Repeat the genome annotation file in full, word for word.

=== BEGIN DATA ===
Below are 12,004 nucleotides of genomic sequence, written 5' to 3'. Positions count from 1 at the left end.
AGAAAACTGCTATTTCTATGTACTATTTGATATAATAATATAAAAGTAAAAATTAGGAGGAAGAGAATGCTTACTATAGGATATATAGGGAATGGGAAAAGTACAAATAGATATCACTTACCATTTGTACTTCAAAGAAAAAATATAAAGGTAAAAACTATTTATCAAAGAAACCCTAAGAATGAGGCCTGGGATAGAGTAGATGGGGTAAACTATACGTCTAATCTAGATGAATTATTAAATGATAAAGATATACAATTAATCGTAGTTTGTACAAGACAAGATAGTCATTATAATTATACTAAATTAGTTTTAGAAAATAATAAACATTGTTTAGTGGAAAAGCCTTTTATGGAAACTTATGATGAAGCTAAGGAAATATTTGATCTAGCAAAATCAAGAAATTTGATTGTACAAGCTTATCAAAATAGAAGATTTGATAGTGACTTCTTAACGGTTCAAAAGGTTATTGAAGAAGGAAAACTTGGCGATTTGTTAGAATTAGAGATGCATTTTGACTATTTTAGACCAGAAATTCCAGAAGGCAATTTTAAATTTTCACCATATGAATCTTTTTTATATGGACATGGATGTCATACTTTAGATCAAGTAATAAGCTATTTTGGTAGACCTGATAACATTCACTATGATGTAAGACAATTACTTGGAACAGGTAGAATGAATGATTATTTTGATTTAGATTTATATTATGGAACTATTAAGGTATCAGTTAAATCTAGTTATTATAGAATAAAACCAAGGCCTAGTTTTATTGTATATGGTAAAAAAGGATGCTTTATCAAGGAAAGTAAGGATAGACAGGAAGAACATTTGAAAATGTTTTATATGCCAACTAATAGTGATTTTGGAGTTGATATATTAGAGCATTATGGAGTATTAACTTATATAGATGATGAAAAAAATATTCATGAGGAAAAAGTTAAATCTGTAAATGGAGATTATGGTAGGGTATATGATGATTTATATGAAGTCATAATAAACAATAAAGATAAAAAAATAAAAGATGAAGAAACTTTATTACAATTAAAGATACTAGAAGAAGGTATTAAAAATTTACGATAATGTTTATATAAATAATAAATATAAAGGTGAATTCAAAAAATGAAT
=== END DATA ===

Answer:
Below are 12,004 nucleotides of genomic sequence, written 5' to 3'. Positions count from 1 at the left end.
AGAAAACTGCTATTTCTATGTACTATTTGATATAATAATATAAAAGTAAAAATTAGGAGGAAGAGAATGCTTACTATAGGATATATAGGGAATGGGAAAAGTACAAATAGATATCACTTACCATTTGTACTTCAAAGAAAAAATATAAAGGTAAAAACTATTTATCAAAGAAACCCTAAGAATGAGGCCTGGGATAGAGTAGATGGGGTAAACTATACGTCTAATCTAGATGAATTATTAAATGATAAAGATATACAATTAATCGTAGTTTGTACAAGACAAGATAGTCATTATAATTATACTAAATTAGTTTTAGAAAATAATAAACATTGTTTAGTGGAAAAGCCTTTTATGGAAACTTATGATGAAGCTAAGGAAATATTTGATCTAGCAAAATCAAGAAATTTGATTGTACAAGCTTATCAAAATAGAAGATTTGATAGTGACTTCTTAACGGTTCAAAAGGTTATTGAAGAAGGAAAACTTGGCGATTTGTTAGAATTAGAGATGCATTTTGACTATTTTAGACCAGAAATTCCAGAAGGCAATTTTAAATTTTCACCATATGAATCTTTTTTATATGGACATGGATGTCATACTTTAGATCAAGTAATAAGCTATTTTGGTAGACCTGATAACATTCACTATGATGTAAGACAATTACTTGGAACAGGTAGAATGAATGATTATTTTGATTTAGATTTATATTATGGAACTATTAAGGTATCAGTTAAATCTAGTTATTATAGAATAAAACCAAGGCCTAGTTTTATTGTATATGGTAAAAAAGGATGCTTTATCAAGGAAAGTAAGGATAGACAGGAAGAACATTTGAAAATGTTTTATATGCCAACTAATAGTGATTTTGGAGTTGATATATTAGAGCATTATGGAGTATTAACTTATATAGATGATGAAAAAAATATTCATGAGGAAAAAGTTAAATCTGTAAATGGAGATTATGGTAGGGTATATGATGATTTATATGAAGTCATAATAAACAATAAAGATAAAAAAATAAAAGATGAAGAAACTTTATTACAATTAAAGATACTAGAAGAAGGTATTAAAAATTTACGATAATGTTTATATAAATAATAAATATAAAGGTGAATTCAAAAAATGAAT